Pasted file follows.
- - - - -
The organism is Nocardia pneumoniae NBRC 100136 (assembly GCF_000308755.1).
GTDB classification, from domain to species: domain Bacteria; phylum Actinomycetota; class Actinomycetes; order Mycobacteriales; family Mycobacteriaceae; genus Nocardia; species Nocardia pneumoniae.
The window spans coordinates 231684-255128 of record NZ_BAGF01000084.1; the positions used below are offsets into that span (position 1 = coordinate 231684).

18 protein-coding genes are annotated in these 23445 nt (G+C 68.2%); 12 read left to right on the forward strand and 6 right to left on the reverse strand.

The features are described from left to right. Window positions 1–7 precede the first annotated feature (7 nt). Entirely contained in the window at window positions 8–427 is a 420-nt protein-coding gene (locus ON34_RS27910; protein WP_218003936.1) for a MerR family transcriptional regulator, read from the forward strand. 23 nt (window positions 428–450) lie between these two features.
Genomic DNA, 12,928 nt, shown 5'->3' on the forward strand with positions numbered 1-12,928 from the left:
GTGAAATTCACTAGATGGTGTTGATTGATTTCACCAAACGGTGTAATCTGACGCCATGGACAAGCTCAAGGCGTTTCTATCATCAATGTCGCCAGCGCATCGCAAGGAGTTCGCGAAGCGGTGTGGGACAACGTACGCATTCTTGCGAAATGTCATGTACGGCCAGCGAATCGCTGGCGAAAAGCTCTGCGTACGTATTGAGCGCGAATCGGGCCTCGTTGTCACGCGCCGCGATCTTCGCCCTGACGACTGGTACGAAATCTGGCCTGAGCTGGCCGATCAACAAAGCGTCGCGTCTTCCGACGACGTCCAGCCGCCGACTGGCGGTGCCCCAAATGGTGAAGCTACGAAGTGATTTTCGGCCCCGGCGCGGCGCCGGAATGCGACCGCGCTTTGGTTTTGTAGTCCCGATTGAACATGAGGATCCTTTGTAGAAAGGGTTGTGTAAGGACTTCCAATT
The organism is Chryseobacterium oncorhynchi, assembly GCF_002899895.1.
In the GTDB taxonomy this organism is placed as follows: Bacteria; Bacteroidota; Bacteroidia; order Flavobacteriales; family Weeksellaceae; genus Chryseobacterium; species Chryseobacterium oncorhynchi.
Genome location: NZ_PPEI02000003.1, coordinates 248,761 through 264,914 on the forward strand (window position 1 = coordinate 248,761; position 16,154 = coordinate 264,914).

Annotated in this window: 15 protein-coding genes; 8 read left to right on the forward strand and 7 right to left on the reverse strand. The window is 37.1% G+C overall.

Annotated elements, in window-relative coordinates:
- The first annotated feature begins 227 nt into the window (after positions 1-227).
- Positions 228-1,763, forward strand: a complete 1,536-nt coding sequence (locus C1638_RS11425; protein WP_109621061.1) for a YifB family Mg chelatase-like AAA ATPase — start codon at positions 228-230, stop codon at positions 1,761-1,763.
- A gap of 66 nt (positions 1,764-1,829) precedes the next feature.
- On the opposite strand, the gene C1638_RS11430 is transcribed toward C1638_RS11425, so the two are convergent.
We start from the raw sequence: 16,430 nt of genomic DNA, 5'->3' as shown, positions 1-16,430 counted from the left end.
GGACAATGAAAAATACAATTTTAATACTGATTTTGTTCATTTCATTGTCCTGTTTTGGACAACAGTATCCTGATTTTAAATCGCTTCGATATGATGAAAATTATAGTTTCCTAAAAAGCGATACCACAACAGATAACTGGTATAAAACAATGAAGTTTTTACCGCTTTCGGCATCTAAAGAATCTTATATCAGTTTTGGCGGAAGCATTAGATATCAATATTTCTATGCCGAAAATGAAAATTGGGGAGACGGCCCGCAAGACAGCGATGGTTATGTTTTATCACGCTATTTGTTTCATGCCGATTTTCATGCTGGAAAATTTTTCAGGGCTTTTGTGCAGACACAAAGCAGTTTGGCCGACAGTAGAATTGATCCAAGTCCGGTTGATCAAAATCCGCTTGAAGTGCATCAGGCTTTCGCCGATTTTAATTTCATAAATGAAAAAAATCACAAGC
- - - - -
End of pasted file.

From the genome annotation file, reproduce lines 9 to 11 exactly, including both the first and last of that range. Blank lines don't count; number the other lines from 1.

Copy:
In the GTDB taxonomy this organism is placed as follows: Bacteria; Bacteroidota; Bacteroidia; order Flavobacteriales; family Weeksellaceae; genus Chryseobacterium; species Chryseobacterium oncorhynchi.
Genome location: NZ_PPEI02000003.1, coordinates 248,761 through 264,914 on the forward strand (window position 1 = coordinate 248,761; position 16,154 = coordinate 264,914).

Annotated in this window: 15 protein-coding genes; 8 read left to right on the forward strand and 7 right to left on the reverse strand. The window is 37.1% G+C overall.